‘Tis the season for holiday phrases — carols, decorations, and greeting cards wishing “happy holidays,” “good tidings,” and a seemingly infinite number of other festive expressions. Let’s explain the history behind these holiday season phrases so that you can have an even merrier (and more informed) Christmas, Hanukkah, Kwanzaa, Winter Solstice and New Year.
The phrase “Happy Holidays” is surprisingly new. Camel, an American cigarette brand, is credited for popularizing it as a wintertime phrase thanks to a 1937 holiday ad that proclaimed, “A gift of Camels says, ‘Happy Holidays and Happy Smoking!’” Before then, the phrase was used primarily in British English to refer to summer vacation from school. The word “holiday” itself is much older, though. Its etymology can be traced back centuries to the Old English word “haligdaeg,” which meant “holy day” or “religious festival.” Since there are several holidays that occur in or around the month of December, it’s a useful secular catch-all phrase to wish folks well during the season.
When singing “Feliz Navidad,” you are wishing someone a “Merry Christmas.” The Spanish word “feliz” traces back to the Latin term “felix,” meaning “happy,” and “Navidad” is the Spanish word for “Christmas.” The spirited holiday song by the same name was written in 1970 by Puerto Rican singer-songwriter José Feliciano.
“Good tidings we bring to you and your kin. We wish you a Merry Christmas and a Happy New Year.” This Christmas carol line is used on holiday cards throughout the season, but what are “good tidings?” By definition, it is a way to say “good news.” In another holiday classic “God Rest Ye Merry Gentlemen,” the line “tidings of comfort and joy” has the same general meaning. “Glad tidings” can be used interchangeably with “good tidings.” The word “tidings” stems from the Old English term “tidan” which meant “to happen.”
Bells on Bobtails Ring
In the classic Christmas carol (which is believed to have been written for a Thanksgiving Sunday school program) “Jingle Bells,” the line “bells on bobtails ring, making spirits bright,” actually refers to the horse. A “bobtail” was the term used for a horse’s tail that had been cut short to avoid getting caught in the reins. The bells were tied around them as a festive way to enjoy a holiday sleigh ride.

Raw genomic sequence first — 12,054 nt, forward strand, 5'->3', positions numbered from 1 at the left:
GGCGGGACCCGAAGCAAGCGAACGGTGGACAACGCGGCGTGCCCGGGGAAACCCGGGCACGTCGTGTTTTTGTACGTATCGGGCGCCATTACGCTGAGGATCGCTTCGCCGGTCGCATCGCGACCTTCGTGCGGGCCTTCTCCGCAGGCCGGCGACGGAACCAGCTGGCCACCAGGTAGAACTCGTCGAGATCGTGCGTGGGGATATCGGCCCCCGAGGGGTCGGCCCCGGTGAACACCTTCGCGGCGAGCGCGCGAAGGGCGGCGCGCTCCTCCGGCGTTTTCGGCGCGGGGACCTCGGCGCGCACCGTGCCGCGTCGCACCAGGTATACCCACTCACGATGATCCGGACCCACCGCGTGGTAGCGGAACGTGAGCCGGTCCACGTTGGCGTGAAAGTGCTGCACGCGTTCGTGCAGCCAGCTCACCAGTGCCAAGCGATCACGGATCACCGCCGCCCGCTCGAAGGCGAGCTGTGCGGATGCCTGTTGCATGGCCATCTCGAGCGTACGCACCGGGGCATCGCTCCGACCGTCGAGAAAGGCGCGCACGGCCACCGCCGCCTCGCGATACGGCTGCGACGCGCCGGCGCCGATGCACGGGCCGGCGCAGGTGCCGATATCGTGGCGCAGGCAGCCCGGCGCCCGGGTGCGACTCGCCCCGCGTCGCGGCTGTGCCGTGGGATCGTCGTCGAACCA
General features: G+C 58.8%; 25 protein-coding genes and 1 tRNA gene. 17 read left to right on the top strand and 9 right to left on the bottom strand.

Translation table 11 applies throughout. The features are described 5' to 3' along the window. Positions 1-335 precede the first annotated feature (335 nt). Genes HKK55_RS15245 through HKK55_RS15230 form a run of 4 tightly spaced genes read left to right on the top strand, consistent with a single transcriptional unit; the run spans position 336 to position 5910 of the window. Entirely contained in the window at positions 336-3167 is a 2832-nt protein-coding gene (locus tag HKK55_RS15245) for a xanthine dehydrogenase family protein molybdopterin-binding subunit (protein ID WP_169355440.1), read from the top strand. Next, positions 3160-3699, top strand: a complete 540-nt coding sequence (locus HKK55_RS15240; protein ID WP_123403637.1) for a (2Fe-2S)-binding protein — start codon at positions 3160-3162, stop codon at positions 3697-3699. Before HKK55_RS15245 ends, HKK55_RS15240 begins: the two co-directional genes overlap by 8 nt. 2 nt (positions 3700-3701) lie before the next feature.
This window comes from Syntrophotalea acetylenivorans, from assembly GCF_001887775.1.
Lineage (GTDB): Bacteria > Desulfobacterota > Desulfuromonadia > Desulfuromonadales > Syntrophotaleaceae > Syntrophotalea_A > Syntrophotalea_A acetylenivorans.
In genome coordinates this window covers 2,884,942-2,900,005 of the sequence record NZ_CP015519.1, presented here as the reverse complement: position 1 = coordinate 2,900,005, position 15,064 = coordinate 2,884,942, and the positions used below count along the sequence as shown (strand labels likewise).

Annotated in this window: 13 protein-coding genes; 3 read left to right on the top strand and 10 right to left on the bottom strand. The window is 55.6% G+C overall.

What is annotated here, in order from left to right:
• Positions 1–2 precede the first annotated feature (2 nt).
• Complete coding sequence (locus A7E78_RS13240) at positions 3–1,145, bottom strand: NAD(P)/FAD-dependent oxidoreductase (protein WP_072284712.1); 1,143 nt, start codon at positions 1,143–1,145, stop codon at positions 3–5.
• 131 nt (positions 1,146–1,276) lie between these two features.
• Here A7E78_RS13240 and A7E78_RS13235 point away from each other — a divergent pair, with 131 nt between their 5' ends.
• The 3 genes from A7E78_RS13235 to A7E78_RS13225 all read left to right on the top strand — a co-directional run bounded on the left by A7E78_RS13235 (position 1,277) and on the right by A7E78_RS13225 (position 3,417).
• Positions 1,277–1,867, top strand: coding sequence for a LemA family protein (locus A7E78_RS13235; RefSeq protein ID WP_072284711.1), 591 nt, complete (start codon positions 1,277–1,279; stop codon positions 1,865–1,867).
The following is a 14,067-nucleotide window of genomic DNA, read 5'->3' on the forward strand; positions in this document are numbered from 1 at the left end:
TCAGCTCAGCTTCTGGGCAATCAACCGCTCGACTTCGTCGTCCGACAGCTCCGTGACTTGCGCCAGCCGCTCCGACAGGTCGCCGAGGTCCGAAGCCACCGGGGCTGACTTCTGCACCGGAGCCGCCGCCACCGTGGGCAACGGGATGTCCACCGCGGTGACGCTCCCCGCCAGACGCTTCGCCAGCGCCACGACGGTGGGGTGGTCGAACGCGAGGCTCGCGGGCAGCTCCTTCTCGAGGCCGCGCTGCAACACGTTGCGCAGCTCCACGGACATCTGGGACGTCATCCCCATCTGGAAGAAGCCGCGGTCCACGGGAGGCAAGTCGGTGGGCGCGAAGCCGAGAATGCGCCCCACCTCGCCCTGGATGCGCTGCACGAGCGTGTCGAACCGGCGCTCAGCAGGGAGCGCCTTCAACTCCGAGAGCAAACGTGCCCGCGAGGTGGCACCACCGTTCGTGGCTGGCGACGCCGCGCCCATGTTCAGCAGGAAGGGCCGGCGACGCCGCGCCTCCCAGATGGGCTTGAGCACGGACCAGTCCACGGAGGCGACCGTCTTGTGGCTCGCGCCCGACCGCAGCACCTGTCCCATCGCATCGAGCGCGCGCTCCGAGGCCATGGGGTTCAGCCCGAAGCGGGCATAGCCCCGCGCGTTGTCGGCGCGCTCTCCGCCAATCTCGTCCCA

Trim the Tree
While you might get a trim at the hair salon before Christmas dinner in order to look your best, “trim the tree” doesn’t mean to cut the branches. Instead, it means it’s time to decorate. The use of “trim” to mean “decorate or adorn” was first recorded in the 1540s. The word stems from an Old English term “trymian,” which had many meanings, including “strengthen, arrange, prepare, or make ready.” A Christmas dinner might also include “trimmings,” but in this case, the word means garnishes or accompaniments.
The More the Merrier
This common phrase refers to the company of many being more enjoyable than the company of a few. But that's not the entire phrase. First recorded in 1530, the full expression goes, “the more the merrier; the fewer, the better fare,” meaning, with fewer people there will be more food.
Don’t Look a Gift Horse in the Mouth
An old saying, but still relevant, some parents might use this one on Christmas morning (or on one of the eight nights of Hanukkah) while talking to their children. If a parent tells their child “don’t look a gift horse in the mouth,” they are telling them not to question the value of a gift. This proverb comes from the task of checking a horse’s teeth for its age. Essentially, checking the age of a horse when it is a gift is rude — the gift in itself should be enough, no matter the age or value.
Troll the Ancient Yuletide Carol
The word “troll” has many negative connotations today, but in the context of “Deck the Halls” it takes on one of its earlier definitions: to sing loudly or to celebrate in song. “Yuletide” is an archaic term for the Christmas season. “Yule” stems from the Old English word “geol” meaning Christmas Day, and “tide” meaning a portion of time. When put together, the verse roughly translates to “merrily sing the old Christmas song.”
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